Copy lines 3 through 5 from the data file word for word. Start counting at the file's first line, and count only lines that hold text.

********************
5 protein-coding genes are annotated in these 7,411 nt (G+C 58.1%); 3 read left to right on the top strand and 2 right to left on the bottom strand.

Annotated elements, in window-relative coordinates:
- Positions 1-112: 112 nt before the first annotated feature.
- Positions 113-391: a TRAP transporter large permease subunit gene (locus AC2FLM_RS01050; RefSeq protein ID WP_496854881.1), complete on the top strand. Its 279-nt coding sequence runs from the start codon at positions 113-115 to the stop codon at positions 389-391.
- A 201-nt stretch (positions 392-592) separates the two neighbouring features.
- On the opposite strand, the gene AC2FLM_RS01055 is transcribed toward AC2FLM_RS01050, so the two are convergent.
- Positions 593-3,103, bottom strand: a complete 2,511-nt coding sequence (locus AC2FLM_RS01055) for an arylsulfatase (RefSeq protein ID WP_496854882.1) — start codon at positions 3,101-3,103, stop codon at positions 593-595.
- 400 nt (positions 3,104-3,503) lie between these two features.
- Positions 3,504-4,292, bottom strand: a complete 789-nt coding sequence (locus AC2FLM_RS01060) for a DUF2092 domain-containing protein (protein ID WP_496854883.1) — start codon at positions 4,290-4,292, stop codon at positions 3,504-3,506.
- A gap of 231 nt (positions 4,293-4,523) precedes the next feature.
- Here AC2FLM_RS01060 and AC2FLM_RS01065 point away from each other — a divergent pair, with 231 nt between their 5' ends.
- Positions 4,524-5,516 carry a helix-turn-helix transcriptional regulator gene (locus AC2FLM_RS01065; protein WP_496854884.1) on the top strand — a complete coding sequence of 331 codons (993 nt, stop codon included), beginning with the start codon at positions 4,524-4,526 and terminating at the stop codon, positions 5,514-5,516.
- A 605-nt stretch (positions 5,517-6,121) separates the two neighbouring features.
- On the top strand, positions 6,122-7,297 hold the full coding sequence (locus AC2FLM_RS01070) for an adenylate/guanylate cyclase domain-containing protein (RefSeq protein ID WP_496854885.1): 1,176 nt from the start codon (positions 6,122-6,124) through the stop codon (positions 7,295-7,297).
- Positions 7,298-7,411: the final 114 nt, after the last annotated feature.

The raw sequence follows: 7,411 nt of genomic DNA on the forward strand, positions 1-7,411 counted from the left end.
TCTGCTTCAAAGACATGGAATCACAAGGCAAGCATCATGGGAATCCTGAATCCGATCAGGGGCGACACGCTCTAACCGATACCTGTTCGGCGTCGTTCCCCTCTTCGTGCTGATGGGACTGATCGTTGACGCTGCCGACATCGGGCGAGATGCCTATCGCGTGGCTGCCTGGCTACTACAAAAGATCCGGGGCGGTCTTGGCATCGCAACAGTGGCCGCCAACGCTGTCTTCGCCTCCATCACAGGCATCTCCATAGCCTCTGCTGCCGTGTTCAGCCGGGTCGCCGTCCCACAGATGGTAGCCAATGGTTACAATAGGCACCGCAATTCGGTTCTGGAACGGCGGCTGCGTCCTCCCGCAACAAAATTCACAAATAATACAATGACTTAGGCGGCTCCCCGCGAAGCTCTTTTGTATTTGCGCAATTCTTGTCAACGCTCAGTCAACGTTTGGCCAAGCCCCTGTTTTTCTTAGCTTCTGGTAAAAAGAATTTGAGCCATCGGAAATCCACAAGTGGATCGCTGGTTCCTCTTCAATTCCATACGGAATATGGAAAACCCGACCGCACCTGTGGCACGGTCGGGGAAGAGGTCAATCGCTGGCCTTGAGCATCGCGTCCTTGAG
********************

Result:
- Positions 1-112: 112 nt before the first annotated feature.
- Positions 113-391: a TRAP transporter large permease subunit gene (locus AC2FLM_RS01050; RefSeq protein ID WP_496854881.1), complete on the top strand. Its 279-nt coding sequence runs from the start codon at positions 113-115 to the stop codon at positions 389-391.
- A 201-nt stretch (positions 392-592) separates the two neighbouring features.